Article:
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Properties and Applications of Polyvinyl Alcohol

Views: 294     Author: Vickey     Publish Time: 2023-04-24      Origin: Site

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Properties and Applications of Polyvinyl Alcohol

Polyvinyl alcohol (PVA), which is essentially made from polyvinyl acetate through hydrolysis, is easily degradable by biological organisms and, in water, is a solubilized crystalline polymer.

PVA is an artificial polymer that has been used worldwide since the first half of the 20th century. It has been applied in the industrial, commercial, medical, and food sectors and has been used to produce many end products, such as lacquers, resins, surgical threads, and food packaging materials that are often in contact with food.

PVA is a biodegradable imitation of natural polymers used in paper coating and textile sizing. This polymer is widely used by blending with other polymer compounds, such as biopolymers and other polymers with hydrophilic properties; it is utilized for various industrial applications to enhance the mechanical properties of films because of its compatible structure and hydrophilic properties.

Some man-made polymers, which are made from non-renewable and non-biodegradable sources, such as PVA, are available.

PVA is a widely used thermoplastic polymer that is benign to living tissues, harmless, and nontoxic. This polymer is widely investigated because of its use in cross-linked products and nanofillers.

The chemical and physical properties of PVA may vary based on the percentage of hydrolysis, which determines the PVA grade and its molecular weight. The surface properties of PVA fillers are fundamentally significant in the selection criteria for PVA fillers.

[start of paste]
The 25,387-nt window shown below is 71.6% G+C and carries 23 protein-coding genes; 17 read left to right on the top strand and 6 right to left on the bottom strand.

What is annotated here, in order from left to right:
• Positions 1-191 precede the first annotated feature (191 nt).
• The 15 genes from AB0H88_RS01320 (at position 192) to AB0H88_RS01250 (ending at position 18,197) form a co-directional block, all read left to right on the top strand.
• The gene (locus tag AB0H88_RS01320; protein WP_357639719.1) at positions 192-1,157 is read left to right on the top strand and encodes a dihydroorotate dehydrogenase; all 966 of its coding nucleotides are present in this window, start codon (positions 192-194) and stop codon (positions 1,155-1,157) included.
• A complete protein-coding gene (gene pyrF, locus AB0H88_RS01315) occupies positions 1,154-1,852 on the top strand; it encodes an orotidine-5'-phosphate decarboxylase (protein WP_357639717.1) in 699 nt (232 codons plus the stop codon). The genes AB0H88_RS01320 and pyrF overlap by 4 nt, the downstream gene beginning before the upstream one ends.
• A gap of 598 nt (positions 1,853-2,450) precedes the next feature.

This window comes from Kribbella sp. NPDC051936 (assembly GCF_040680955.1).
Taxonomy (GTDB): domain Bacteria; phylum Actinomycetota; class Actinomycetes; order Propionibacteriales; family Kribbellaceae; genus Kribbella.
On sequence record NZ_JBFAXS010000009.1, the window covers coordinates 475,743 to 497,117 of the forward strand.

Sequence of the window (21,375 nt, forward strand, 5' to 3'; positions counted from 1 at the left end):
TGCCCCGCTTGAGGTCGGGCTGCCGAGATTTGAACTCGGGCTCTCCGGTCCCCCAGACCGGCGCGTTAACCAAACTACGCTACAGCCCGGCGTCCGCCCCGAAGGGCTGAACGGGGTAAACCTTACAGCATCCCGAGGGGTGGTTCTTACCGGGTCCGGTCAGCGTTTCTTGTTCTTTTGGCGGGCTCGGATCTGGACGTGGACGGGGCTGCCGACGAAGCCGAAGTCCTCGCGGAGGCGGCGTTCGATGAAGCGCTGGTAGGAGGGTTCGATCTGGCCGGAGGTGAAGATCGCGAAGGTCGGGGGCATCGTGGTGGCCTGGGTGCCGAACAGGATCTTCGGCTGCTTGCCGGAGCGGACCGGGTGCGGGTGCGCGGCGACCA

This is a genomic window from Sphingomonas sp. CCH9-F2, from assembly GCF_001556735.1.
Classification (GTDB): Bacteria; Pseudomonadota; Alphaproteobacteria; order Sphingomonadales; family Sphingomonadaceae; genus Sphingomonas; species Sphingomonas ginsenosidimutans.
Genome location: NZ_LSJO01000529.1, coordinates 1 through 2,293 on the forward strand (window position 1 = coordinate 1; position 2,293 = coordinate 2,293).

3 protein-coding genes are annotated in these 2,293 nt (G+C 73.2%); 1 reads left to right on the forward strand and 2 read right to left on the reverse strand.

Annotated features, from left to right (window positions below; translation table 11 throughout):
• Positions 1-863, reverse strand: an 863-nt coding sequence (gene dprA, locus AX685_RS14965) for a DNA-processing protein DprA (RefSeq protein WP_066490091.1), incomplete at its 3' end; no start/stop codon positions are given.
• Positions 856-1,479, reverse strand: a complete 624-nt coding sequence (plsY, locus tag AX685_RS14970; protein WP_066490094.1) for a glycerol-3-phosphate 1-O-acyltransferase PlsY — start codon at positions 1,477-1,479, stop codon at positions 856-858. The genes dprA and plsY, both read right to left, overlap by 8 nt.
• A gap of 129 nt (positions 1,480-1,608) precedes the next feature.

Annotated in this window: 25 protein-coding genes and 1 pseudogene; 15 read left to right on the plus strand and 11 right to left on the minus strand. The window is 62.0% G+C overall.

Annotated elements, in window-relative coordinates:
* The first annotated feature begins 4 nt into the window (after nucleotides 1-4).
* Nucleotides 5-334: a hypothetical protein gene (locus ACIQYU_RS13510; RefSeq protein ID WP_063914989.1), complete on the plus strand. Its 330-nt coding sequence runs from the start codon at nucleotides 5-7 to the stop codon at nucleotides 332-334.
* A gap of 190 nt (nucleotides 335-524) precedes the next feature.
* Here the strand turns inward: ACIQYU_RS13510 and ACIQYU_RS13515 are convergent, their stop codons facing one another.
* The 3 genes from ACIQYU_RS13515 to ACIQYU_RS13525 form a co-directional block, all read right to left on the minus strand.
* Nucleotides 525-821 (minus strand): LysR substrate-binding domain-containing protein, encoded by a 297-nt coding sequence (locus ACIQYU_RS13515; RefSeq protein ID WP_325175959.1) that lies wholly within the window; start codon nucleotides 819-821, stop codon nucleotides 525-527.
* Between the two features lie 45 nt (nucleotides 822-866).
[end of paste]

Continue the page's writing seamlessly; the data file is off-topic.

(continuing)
PVA itself has substantial tensile strength, greater flexibility, hardness, and gas and aroma barrier characteristics. Compared with any other known polymer, PVA demonstrates remarkably superior features as an oxygen barrier; however, to avoid the degradation of its permeability toward gas, it must be protected from moisture.

PVA, like proteins, is a water-soluble polymer. The water solubility and physical properties of PVA, including its film form, are highly affected by the degree of hydrolysis, molecular weight, and crystal precipitation.

PVA is partially crystalline upon formation and is characterized by properties such as chemical resistance, water solubility, and biodegradability.

The similarity in physical properties makes it compatible with human tissues. Biocompatible PVA has a structure that can absorb protein molecules, engage with minimal cell adhesion, and have no toxic effects; therefore, PVA membranes have been widely developed for biomedical applications. PVA can be chemically bound to or physically entangled with a nanoparticle surface.

PVA is already used in biomedical applications for its compatibility. PVA composites, such as PVA gels, are used in different biomedical fields, such as the manufacturing of contact lenses, artificial heart surgery, drug delivery systems, and wound dressings. In medical devices, PVA is used as a biomaterial because of its highly favorable properties, such as biocompatibility, nontoxicity, non-carcinogenicity, swelling properties, and bioadhesive characteristics. This material is very useful and desirable for biomedical applications.

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